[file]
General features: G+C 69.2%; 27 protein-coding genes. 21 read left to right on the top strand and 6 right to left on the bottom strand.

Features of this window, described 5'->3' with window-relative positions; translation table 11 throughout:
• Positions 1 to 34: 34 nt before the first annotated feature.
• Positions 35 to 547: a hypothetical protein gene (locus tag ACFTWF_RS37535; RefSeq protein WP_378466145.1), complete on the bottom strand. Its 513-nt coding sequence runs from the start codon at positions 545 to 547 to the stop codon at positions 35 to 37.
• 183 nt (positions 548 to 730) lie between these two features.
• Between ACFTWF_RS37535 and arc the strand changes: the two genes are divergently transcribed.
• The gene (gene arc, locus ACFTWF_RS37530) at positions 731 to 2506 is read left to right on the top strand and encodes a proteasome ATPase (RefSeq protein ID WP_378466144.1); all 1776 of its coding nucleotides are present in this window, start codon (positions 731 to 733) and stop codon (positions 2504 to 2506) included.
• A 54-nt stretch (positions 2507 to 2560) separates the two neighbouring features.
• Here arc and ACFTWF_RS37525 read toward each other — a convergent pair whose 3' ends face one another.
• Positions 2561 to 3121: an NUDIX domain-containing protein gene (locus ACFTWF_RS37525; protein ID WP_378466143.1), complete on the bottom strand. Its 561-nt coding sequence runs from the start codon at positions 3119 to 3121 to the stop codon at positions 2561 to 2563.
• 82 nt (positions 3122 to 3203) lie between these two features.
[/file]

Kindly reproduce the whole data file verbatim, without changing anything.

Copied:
General features: G+C 69.2%; 27 protein-coding genes. 21 read left to right on the top strand and 6 right to left on the bottom strand.

Features of this window, described 5'->3' with window-relative positions; translation table 11 throughout:
• Positions 1 to 34: 34 nt before the first annotated feature.
• Positions 35 to 547: a hypothetical protein gene (locus tag ACFTWF_RS37535; RefSeq protein WP_378466145.1), complete on the bottom strand. Its 513-nt coding sequence runs from the start codon at positions 545 to 547 to the stop codon at positions 35 to 37.
• 183 nt (positions 548 to 730) lie between these two features.
• Between ACFTWF_RS37535 and arc the strand changes: the two genes are divergently transcribed.
• The gene (gene arc, locus ACFTWF_RS37530) at positions 731 to 2506 is read left to right on the top strand and encodes a proteasome ATPase (RefSeq protein ID WP_378466144.1); all 1776 of its coding nucleotides are present in this window, start codon (positions 731 to 733) and stop codon (positions 2504 to 2506) included.
• A 54-nt stretch (positions 2507 to 2560) separates the two neighbouring features.
• Here arc and ACFTWF_RS37525 read toward each other — a convergent pair whose 3' ends face one another.
• Positions 2561 to 3121: an NUDIX domain-containing protein gene (locus ACFTWF_RS37525; protein ID WP_378466143.1), complete on the bottom strand. Its 561-nt coding sequence runs from the start codon at positions 3119 to 3121 to the stop codon at positions 2561 to 2563.
• 82 nt (positions 3122 to 3203) lie between these two features.